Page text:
Stealth has been an element of the S.T.A.L.K.E.R. games right from the beginning here in SOC. It is sometimes viable to sneak up on enemies with silenced weapons or a knife. Most times though, the enemy will hear the player’s approach thanks to the sounds seemingly silent actions make; effectively, if you kill off one enemy, others in the vicinity will be immediately aware of your presence through hearing a death cry or the sound of the player’s silenced weapon. Enemies have super hearing which makes stealth possible but not to be relied upon.

The game’s economy is fairly easy in the vanilla game as you can sell almost any object for cash or trade and the hub traders have no cash limit. The carry weight is fairly forgiving in SOC so it is possible to carry two different armours and three weapons to suit most situations. This is somewhat balanced out by weapons and armour degrading and not being repairable. Weapons have different rates at which they degrade leading to a strategic choice of what to take. Suits in the game are often a trade off between ballistic protection (getting hit by bullets), anomalous protection (overall radiation and elements), and weight. For example the heaviest suit in the game, the exoskeleton provided all types of protection but you are unable to run while wearing it. For the last stretch of the game you will not be able to buy or sell anything so most players blow their money on the best gear they can get before making the final trek to the reactor. Most weapons in SOC are ones that exist in the real world and have fairly realistic ballistics. There are a couple of futuristic experimental weapons late in the game that you can find. There is no “levelling up” in Stalker and progression is effectively tied to your equipment through a need for increasing radiation protection.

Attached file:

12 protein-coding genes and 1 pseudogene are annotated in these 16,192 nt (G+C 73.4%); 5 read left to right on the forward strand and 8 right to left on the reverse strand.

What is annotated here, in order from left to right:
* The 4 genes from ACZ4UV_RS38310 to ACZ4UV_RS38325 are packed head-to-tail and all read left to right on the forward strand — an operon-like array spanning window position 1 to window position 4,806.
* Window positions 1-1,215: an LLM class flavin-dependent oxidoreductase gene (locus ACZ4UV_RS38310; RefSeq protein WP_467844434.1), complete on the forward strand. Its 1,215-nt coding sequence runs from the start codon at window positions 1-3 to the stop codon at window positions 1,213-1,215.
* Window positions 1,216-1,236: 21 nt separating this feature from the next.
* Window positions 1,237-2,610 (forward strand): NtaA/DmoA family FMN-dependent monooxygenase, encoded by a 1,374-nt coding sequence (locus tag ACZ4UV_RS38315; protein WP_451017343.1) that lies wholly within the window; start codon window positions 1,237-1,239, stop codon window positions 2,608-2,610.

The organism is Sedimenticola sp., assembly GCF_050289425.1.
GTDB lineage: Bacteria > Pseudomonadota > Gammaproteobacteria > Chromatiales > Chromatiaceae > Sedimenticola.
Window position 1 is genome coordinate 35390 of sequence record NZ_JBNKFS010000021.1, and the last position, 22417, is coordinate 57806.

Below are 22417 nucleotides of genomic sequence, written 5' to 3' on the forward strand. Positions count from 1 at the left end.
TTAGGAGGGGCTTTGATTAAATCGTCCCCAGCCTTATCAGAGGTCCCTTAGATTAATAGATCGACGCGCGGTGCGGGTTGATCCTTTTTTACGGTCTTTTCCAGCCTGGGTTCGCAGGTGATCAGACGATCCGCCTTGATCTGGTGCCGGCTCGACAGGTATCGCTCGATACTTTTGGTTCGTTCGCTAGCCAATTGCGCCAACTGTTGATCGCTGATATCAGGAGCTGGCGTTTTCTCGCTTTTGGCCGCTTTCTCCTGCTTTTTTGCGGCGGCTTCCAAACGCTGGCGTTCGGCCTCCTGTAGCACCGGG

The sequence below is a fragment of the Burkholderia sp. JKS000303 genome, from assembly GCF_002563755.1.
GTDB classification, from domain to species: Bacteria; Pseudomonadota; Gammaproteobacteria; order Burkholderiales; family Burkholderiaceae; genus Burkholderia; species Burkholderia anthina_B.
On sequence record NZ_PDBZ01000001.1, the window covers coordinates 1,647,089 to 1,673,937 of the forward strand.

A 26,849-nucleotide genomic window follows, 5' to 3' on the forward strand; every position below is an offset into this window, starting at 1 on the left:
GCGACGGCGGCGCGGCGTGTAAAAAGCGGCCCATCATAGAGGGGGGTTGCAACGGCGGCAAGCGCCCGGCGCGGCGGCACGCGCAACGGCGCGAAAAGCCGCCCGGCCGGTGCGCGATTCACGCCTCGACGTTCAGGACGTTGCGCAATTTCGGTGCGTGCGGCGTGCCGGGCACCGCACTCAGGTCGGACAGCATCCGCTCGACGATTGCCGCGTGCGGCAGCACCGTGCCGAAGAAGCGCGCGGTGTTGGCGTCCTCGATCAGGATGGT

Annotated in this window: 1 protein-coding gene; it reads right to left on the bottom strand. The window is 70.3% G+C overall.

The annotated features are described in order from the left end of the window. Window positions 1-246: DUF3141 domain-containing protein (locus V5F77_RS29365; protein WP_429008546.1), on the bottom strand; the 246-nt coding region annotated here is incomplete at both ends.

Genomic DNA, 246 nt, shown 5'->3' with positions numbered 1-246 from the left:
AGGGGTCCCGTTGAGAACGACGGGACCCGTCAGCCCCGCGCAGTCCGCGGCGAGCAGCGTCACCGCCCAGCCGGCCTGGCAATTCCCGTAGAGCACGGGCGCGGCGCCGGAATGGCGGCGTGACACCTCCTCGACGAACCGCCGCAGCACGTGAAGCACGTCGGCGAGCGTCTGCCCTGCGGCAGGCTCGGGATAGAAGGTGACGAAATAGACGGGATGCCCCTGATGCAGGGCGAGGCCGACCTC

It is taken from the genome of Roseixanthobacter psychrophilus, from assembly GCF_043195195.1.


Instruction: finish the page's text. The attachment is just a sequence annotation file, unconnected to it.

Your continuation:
SOC has what some would call “RPG-like features”, although many of these features have appeared in FPSs from year one. The game has a graphical inventory system where what the player can carry is limited by weight. The inventory has three active weapon slots, one each for knives, pistols, and primary weapons. The player can carry extra weapons but these cannot be accessed without opening the inventory screen. S.T.A.L.K.E.R. has a three tier healing system; there are items to stop bleeding as well as items that heal the player and ones that remove radiation. If the player is shot they can bleed out unless they use a bandage (a blood icon appears on screen with the colour indicating the severity). In the vanilla game the bleeding system does not work that well and bandages seem to just be a lesser form of healing. Many mods make the bleeding more serious, punishing the player with a rapid drop in health until bandaged and making the player think tactically before entering combat. The game also uses a “PDA” system to keep track of quests as well as having useful information about characters and mutants the player meets.

There are a number of ・factions” in the zone who will have different relations with you, sometimes depending on your actions toward them or their enemies.

Duty is committed to destroying the zone and protecting other stalkers under its wing. They are mostly ex-army and are almost fascist in their ideals. Duty is inarguably the strongest faction in this game and, because it guards many checkpoints and the main hub town, it is more difficult but not impossible to complete the game if you get on their bad side.

The opposite of Duty, they believe the zone to be a good and liberating thing. Anarchistic in their ways, Freedom are the smaller and more wayward of the two major organised factions.